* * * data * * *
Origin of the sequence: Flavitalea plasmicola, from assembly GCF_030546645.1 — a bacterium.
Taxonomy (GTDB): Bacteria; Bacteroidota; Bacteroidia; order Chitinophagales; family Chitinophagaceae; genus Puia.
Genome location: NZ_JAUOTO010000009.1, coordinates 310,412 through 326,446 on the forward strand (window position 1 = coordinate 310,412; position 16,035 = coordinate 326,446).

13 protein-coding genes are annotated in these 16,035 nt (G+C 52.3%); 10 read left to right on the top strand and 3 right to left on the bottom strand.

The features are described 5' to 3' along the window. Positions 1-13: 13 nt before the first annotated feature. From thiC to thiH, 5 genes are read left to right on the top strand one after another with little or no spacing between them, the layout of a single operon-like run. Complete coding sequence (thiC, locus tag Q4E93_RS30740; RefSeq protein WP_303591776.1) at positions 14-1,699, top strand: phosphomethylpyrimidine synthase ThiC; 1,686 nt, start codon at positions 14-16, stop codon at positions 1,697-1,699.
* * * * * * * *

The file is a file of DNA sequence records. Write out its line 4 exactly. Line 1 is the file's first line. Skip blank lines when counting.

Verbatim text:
13 protein-coding genes are annotated in these 16,035 nt (G+C 52.3%); 10 read left to right on the top strand and 3 right to left on the bottom strand.